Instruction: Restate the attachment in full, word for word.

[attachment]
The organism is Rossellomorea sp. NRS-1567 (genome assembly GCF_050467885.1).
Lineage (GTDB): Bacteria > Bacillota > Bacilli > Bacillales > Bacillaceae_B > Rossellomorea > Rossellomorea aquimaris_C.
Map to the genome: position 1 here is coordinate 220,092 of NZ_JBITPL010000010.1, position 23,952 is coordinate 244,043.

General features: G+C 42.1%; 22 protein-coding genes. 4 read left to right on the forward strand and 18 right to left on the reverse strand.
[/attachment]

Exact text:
The organism is Rossellomorea sp. NRS-1567 (genome assembly GCF_050467885.1).
Lineage (GTDB): Bacteria > Bacillota > Bacilli > Bacillales > Bacillaceae_B > Rossellomorea > Rossellomorea aquimaris_C.
Map to the genome: position 1 here is coordinate 220,092 of NZ_JBITPL010000010.1, position 23,952 is coordinate 244,043.

General features: G+C 42.1%; 22 protein-coding genes. 4 read left to right on the forward strand and 18 right to left on the reverse strand.